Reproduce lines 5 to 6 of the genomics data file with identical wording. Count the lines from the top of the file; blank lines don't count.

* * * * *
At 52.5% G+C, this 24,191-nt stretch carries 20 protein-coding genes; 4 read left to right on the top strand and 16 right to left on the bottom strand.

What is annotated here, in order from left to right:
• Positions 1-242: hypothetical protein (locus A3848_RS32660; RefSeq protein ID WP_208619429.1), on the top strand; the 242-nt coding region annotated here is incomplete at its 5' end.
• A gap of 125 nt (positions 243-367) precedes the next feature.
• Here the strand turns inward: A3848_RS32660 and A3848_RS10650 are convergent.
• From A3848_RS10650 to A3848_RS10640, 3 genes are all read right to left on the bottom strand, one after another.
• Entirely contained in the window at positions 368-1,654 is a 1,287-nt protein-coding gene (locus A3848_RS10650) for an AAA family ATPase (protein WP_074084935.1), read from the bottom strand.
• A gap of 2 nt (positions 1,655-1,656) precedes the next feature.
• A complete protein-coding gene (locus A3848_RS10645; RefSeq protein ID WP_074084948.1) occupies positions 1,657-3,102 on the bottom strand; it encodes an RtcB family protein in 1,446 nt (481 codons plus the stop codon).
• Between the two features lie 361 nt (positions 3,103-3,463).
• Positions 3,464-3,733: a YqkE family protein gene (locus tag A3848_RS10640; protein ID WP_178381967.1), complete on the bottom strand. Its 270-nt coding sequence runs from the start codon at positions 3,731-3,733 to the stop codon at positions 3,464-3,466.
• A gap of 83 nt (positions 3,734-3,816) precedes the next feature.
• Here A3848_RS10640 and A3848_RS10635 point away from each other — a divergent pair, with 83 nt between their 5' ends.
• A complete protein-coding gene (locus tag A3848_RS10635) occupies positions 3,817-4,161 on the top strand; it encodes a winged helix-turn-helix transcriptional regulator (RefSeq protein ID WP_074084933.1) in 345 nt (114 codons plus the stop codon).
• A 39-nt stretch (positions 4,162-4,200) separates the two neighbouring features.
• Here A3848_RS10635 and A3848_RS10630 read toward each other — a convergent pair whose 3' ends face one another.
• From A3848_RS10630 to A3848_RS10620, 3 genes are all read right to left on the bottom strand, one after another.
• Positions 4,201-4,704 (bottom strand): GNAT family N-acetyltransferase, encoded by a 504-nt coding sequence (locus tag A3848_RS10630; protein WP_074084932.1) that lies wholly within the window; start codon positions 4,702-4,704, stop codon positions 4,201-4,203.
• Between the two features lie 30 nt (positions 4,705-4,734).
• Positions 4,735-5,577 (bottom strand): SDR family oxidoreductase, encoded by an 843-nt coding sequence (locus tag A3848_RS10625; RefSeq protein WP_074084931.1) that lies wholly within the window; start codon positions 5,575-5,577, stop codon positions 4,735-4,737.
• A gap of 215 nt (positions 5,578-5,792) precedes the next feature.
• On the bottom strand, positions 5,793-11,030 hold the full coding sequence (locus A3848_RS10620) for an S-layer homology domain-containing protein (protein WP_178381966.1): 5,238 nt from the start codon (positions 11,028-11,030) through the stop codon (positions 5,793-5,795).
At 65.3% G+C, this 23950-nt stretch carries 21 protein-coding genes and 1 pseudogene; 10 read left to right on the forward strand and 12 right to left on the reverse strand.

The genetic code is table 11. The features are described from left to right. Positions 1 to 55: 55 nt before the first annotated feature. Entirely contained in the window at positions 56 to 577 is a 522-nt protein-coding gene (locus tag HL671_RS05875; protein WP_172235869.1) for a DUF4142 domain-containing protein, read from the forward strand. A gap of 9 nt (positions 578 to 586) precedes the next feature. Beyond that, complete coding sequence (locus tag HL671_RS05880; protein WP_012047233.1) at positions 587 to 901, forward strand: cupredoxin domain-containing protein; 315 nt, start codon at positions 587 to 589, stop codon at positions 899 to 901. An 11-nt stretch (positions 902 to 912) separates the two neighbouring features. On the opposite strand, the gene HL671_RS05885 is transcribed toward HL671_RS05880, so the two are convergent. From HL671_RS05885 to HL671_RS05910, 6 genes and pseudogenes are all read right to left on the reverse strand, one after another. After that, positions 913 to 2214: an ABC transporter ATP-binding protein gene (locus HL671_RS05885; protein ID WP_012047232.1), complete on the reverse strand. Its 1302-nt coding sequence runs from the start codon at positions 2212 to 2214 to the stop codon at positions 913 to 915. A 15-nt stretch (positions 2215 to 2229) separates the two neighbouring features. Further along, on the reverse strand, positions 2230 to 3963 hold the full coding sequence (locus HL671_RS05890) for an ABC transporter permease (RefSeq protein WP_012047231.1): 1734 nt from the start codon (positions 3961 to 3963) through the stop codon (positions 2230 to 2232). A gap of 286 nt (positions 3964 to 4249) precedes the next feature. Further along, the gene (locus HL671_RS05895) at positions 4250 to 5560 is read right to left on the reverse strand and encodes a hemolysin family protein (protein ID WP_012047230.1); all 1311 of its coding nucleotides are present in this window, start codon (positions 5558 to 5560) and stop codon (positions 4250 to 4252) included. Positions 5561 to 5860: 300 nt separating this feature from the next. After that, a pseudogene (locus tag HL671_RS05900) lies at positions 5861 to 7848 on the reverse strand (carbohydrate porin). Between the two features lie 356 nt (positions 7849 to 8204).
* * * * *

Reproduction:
• Here the strand turns inward: A3848_RS32660 and A3848_RS10650 are convergent.
• From A3848_RS10650 to A3848_RS10640, 3 genes are all read right to left on the bottom strand, one after another.